OKEH 6908; AUGUST 1952



In the early history of rock ‘n’ roll there have been a lot of very skilled artists who’ve been shortchanged by the record industry at the time, either dropping their contracts and having no one else pick them up, or going far too long without releases, even things such as changing how they’re billed on the labels, none of which was conducive to sustaining a career.

Though Paul Gayten didn’t suffer from any of those impediments, he nevertheless has to rank near the top of the list for those who were done wrong by the business he was in, as few acts were more well-rounded as he (songwriter, pianist, singer, bandleader and talent scout), and yet despite some great records he seemed to be taken for granted with his own records often treated as an afterthought.

This is one that, while a bit notorious, is something that frankly was beneath him… even though he’s the guy who wrote it.


Down On The Farm
When moving pictures were created near the turn of the previous century, among the first things to be filmed were naked women engaged in deviant acts.

In other words, human beings are perverted by nature and like things which are a bit naughty.

So it’s hardly surprising that slightly risqué – if not obscene – records came along once companies could get away with releasing them and while they weren’t exactly causing anybody any harm, they were still frowned upon which made ones which slipped the off-color bits past the censors destined to be remembered.

Recently we saw Dave Bartholomew do this with My Ding-A-Ling, using a children’s nursery rhyme concept to talk about male and female genitalia. It was successful enough to show that this sort of thing would always have an audience if done by talented artists.

So Paul Gayten, who for years now has sort of been Bartholomew’s quasi-rival as a fellow New Orleans bandleader with his hand in every aspect of making records, wrote They All Ask For You (Down At The Zoo)), something reasonably similar in that it’s using body parts as the source of humor but which on PAPER doesn’t seem dirty – or much good – at all.

However the key to making it effective is in how it’s delivered, as each time Gayten is recounting all of the animals “asking” about this person, he drops the “k” off the word, thereby changing its meaning.

Yup, in 1952 “ass” was a profanity and this was bound to get straitlaced people up in arms, or perhaps blushing with embarrassment, or – if they were lacking inhibitions and deprived of a more highly developed sense of humor – rolling around the floor in hysterics.

…by hearing about a giraffe’s ass!

Caldonia’s Mother’s Jackass
They called these things “novelty” records to try and take some of the onus off them, but it’s not the perceived raunchiness that they should be ashamed of, it’s the song itself and the fact someone thinks it’s funny or sinful or both.

Like the aforementioned Bartholomew original, this too has the kind of structure that is what we like to call “sing-songy”… you know what I mean, things that four year olds drive people crazy by singing on long car rides or in crowded restaurants to annoy their parents.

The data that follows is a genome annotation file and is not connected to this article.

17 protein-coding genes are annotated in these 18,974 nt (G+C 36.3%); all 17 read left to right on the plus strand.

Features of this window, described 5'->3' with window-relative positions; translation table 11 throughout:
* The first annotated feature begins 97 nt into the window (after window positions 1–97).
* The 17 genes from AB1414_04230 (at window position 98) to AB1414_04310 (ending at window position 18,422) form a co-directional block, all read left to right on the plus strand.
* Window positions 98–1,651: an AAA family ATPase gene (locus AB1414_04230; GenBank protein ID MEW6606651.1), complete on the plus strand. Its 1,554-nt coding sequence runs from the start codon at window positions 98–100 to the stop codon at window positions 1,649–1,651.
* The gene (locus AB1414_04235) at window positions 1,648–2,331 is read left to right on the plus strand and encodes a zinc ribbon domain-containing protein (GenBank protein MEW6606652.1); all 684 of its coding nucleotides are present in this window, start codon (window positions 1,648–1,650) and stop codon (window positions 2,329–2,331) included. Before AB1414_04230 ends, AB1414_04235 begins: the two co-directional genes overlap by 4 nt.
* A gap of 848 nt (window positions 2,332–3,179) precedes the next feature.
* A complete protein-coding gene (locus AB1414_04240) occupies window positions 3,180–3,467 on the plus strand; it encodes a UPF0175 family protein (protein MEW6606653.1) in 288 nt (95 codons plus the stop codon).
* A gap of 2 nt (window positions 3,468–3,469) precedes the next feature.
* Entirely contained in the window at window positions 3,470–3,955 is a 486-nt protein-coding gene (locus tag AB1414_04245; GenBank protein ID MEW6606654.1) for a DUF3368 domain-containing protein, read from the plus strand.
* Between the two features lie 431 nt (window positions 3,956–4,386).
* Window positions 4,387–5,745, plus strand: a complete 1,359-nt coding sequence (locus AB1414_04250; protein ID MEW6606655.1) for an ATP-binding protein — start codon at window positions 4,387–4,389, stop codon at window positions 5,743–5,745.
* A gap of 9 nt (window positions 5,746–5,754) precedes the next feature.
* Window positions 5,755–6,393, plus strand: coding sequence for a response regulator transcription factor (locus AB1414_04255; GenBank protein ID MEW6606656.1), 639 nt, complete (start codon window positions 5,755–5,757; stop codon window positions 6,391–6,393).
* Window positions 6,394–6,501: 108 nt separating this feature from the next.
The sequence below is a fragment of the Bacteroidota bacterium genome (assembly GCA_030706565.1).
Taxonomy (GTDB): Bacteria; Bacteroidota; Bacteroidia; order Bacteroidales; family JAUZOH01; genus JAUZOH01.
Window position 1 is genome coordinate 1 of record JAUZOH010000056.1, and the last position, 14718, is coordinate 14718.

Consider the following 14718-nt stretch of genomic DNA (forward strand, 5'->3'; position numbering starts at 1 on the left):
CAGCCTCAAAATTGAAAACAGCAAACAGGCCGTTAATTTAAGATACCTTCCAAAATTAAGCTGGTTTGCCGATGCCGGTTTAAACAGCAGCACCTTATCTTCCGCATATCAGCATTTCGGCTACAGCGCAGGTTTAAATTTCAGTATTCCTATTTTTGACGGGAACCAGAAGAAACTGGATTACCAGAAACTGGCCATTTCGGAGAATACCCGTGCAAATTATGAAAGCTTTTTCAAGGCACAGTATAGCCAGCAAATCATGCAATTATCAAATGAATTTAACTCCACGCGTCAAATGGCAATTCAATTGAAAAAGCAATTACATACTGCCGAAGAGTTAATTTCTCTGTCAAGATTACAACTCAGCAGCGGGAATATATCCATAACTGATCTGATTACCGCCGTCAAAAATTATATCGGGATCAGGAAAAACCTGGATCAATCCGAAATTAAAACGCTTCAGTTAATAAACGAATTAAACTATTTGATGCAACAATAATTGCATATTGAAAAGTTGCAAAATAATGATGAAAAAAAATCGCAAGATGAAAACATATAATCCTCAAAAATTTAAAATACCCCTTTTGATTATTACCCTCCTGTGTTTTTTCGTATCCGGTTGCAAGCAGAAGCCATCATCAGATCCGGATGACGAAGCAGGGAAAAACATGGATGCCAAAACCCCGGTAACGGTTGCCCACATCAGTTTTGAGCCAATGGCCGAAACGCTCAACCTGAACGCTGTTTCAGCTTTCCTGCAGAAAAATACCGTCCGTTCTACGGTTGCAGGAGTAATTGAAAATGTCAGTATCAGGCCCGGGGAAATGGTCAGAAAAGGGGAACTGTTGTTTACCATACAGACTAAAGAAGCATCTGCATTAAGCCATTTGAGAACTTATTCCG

But those songs tend to lose their appeal when you’re about seven, to say nothing of when you reach puberty or adulthood and might actually have the money to buy a record like They All Ask For You (Down At The Zoo). By then anyone with a modicum of self-respect will refuse to do so for fear of being implicated as an idiot with no musical taste.

To his credit, or everlasting shame (take your pick), Paul Gayten approaches this task with the right frame of mind if it is to work at all, which is with impish enthusiasm, hopefully spurred on by a few quarts of gin or some really potent weed.

The lyrics are designed with one aim in mind, to use potty humor as its hook, as Gayten is telling somebody – man or woman it probably doesn’t matter, though I imagine its an ex-girlfriend who spurned him – about going to places where animals are locked up (farm and zoo) and having all of them individually “asking” for this unnamed person, the inference being they’re “friends” and that’s supposed to be a put-down of the human being.

Frankly after this display I’d rather be friends with a goat than a Gayten since the latter thinks it’s actually humorous to merely roll call these animals one after another, as in “the chickens ass… the hyenas ass… the donkeys ass”, which when sung or spoken makes you think the apostrophe has been removed from each individual animals and… and oh dammit, you can figure it out yourself.


What’s NOT yucky though is the one saving grace of They All Ask For You which is our first appearance of the heavily distorted electric guitar in rock. Forget the more famous sides with Johnny “Guitar” Watson or Paul Burlison playing such things down the road, because this beat them to it by a couple of years and must’ve been shocking to hear at the time even though it’s only a few notes in response to the other musicians.

Actually the sax solo which is far more prominent, is almost is good and the overall rhythm track is pretty relentless, probably to drown out Paul trying to think of more animals to malign, as he’s clearly ad-libbing their names.

The idea that OKeh Records – a subsidiary of Columbia, no less, the most stuck-up of all the major labels – would deem this as an appropriate release is incomprehensible, but even more so is that Gayten himself was the ass responsible for it in the first place.

The fact that the band laid down a track worthy of everything truly depraved in rock ‘n’ roll is actually sort of disappointing, because to hear it that means you have to force yourself to listen to a song that should never come out of the mouth of anyone who no longer has their baby teeth.


(Visit the Artist page of Paul Gayten for the complete archive of his records reviewed to date)